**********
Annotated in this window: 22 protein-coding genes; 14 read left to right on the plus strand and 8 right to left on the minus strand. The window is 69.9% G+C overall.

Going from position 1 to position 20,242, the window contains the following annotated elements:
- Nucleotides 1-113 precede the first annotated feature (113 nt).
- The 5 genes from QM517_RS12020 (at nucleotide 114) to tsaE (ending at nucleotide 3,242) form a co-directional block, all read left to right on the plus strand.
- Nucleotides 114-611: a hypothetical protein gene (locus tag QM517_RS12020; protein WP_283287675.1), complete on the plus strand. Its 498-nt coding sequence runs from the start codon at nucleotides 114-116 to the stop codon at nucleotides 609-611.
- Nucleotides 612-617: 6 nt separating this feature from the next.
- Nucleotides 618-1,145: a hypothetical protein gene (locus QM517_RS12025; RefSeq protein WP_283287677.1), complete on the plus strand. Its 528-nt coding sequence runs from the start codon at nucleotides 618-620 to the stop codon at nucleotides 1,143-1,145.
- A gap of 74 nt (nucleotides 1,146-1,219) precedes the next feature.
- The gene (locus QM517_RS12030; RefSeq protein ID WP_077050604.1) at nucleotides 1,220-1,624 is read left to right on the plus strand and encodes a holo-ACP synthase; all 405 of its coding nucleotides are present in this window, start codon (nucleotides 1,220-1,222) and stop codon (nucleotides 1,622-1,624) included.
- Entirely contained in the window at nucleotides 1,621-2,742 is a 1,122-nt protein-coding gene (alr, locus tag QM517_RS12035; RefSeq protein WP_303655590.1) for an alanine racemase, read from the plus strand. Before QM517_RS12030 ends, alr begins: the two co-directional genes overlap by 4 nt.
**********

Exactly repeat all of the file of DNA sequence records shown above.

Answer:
Annotated in this window: 22 protein-coding genes; 14 read left to right on the plus strand and 8 right to left on the minus strand. The window is 69.9% G+C overall.

Going from position 1 to position 20,242, the window contains the following annotated elements:
- Nucleotides 1-113 precede the first annotated feature (113 nt).
- The 5 genes from QM517_RS12020 (at nucleotide 114) to tsaE (ending at nucleotide 3,242) form a co-directional block, all read left to right on the plus strand.
- Nucleotides 114-611: a hypothetical protein gene (locus tag QM517_RS12020; protein WP_283287675.1), complete on the plus strand. Its 498-nt coding sequence runs from the start codon at nucleotides 114-116 to the stop codon at nucleotides 609-611.
- Nucleotides 612-617: 6 nt separating this feature from the next.
- Nucleotides 618-1,145: a hypothetical protein gene (locus QM517_RS12025; RefSeq protein WP_283287677.1), complete on the plus strand. Its 528-nt coding sequence runs from the start codon at nucleotides 618-620 to the stop codon at nucleotides 1,143-1,145.
- A gap of 74 nt (nucleotides 1,146-1,219) precedes the next feature.
- The gene (locus QM517_RS12030; RefSeq protein ID WP_077050604.1) at nucleotides 1,220-1,624 is read left to right on the plus strand and encodes a holo-ACP synthase; all 405 of its coding nucleotides are present in this window, start codon (nucleotides 1,220-1,222) and stop codon (nucleotides 1,622-1,624) included.
- Entirely contained in the window at nucleotides 1,621-2,742 is a 1,122-nt protein-coding gene (alr, locus tag QM517_RS12035; RefSeq protein WP_303655590.1) for an alanine racemase, read from the plus strand. Before QM517_RS12030 ends, alr begins: the two co-directional genes overlap by 4 nt.